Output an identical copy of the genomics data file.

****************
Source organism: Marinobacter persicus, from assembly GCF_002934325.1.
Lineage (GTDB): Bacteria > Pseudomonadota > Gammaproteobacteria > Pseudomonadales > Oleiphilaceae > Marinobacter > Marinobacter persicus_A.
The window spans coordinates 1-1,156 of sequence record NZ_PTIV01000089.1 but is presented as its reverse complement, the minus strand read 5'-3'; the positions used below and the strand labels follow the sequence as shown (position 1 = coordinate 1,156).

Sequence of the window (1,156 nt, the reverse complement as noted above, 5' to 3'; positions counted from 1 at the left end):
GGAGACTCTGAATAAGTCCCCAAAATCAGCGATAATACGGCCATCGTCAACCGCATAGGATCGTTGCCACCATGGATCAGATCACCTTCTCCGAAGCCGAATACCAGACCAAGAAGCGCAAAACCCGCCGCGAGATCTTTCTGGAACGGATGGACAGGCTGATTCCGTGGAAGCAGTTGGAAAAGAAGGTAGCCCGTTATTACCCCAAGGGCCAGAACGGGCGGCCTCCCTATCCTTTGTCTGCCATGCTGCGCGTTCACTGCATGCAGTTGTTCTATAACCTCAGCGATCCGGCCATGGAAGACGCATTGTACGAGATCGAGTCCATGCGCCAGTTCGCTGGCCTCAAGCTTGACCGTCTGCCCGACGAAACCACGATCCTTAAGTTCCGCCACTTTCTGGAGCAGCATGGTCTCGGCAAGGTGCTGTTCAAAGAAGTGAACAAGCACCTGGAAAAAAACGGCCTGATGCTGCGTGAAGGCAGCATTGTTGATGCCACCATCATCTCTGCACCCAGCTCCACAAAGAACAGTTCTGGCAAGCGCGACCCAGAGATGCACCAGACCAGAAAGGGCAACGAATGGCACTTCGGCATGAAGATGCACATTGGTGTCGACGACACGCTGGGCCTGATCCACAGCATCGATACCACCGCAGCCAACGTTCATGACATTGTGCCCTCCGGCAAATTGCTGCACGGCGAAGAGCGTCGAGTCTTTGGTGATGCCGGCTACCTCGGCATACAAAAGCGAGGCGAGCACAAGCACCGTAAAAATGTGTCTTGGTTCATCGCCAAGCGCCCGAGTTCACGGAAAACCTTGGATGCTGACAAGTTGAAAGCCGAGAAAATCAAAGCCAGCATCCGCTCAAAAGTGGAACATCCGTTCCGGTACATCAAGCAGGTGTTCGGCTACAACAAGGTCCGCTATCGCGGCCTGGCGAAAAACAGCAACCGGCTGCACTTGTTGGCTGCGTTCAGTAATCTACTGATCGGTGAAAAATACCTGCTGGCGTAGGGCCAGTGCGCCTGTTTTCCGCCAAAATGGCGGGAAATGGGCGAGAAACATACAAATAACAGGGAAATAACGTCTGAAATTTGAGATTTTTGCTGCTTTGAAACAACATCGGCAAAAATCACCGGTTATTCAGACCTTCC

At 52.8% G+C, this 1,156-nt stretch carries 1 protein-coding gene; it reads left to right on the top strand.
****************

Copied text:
Source organism: Marinobacter persicus, from assembly GCF_002934325.1.
Lineage (GTDB): Bacteria > Pseudomonadota > Gammaproteobacteria > Pseudomonadales > Oleiphilaceae > Marinobacter > Marinobacter persicus_A.
The window spans coordinates 1-1,156 of sequence record NZ_PTIV01000089.1 but is presented as its reverse complement, the minus strand read 5'-3'; the positions used below and the strand labels follow the sequence as shown (position 1 = coordinate 1,156).

Sequence of the window (1,156 nt, the reverse complement as noted above, 5' to 3'; positions counted from 1 at the left end):
GGAGACTCTGAATAAGTCCCCAAAATCAGCGATAATACGGCCATCGTCAACCGCATAGGATCGTTGCCACCATGGATCAGATCACCTTCTCCGAAGCCGAATACCAGACCAAGAAGCGCAAAACCCGCCGCGAGATCTTTCTGGAACGGATGGACAGGCTGATTCCGTGGAAGCAGTTGGAAAAGAAGGTAGCCCGTTATTACCCCAAGGGCCAGAACGGGCGGCCTCCCTATCCTTTGTCTGCCATGCTGCGCGTTCACTGCATGCAGTTGTTCTATAACCTCAGCGATCCGGCCATGGAAGACGCATTGTACGAGATCGAGTCCATGCGCCAGTTCGCTGGCCTCAAGCTTGACCGTCTGCCCGACGAAACCACGATCCTTAAGTTCCGCCACTTTCTGGAGCAGCATGGTCTCGGCAAGGTGCTGTTCAAAGAAGTGAACAAGCACCTGGAAAAAAACGGCCTGATGCTGCGTGAAGGCAGCATTGTTGATGCCACCATCATCTCTGCACCCAGCTCCACAAAGAACAGTTCTGGCAAGCGCGACCCAGAGATGCACCAGACCAGAAAGGGCAACGAATGGCACTTCGGCATGAAGATGCACATTGGTGTCGACGACACGCTGGGCCTGATCCACAGCATCGATACCACCGCAGCCAACGTTCATGACATTGTGCCCTCCGGCAAATTGCTGCACGGCGAAGAGCGTCGAGTCTTTGGTGATGCCGGCTACCTCGGCATACAAAAGCGAGGCGAGCACAAGCACCGTAAAAATGTGTCTTGGTTCATCGCCAAGCGCCCGAGTTCACGGAAAACCTTGGATGCTGACAAGTTGAAAGCCGAGAAAATCAAAGCCAGCATCCGCTCAAAAGTGGAACATCCGTTCCGGTACATCAAGCAGGTGTTCGGCTACAACAAGGTCCGCTATCGCGGCCTGGCGAAAAACAGCAACCGGCTGCACTTGTTGGCTGCGTTCAGTAATCTACTGATCGGTGAAAAATACCTGCTGGCGTAGGGCCAGTGCGCCTGTTTTCCGCCAAAATGGCGGGAAATGGGCGAGAAACATACAAATAACAGGGAAATAACGTCTGAAATTTGAGATTTTTGCTGCTTTGAAACAACATCGGCAAAAATCACCGGTTATTCAGACCTTCC

At 52.8% G+C, this 1,156-nt stretch carries 1 protein-coding gene; it reads left to right on the top strand.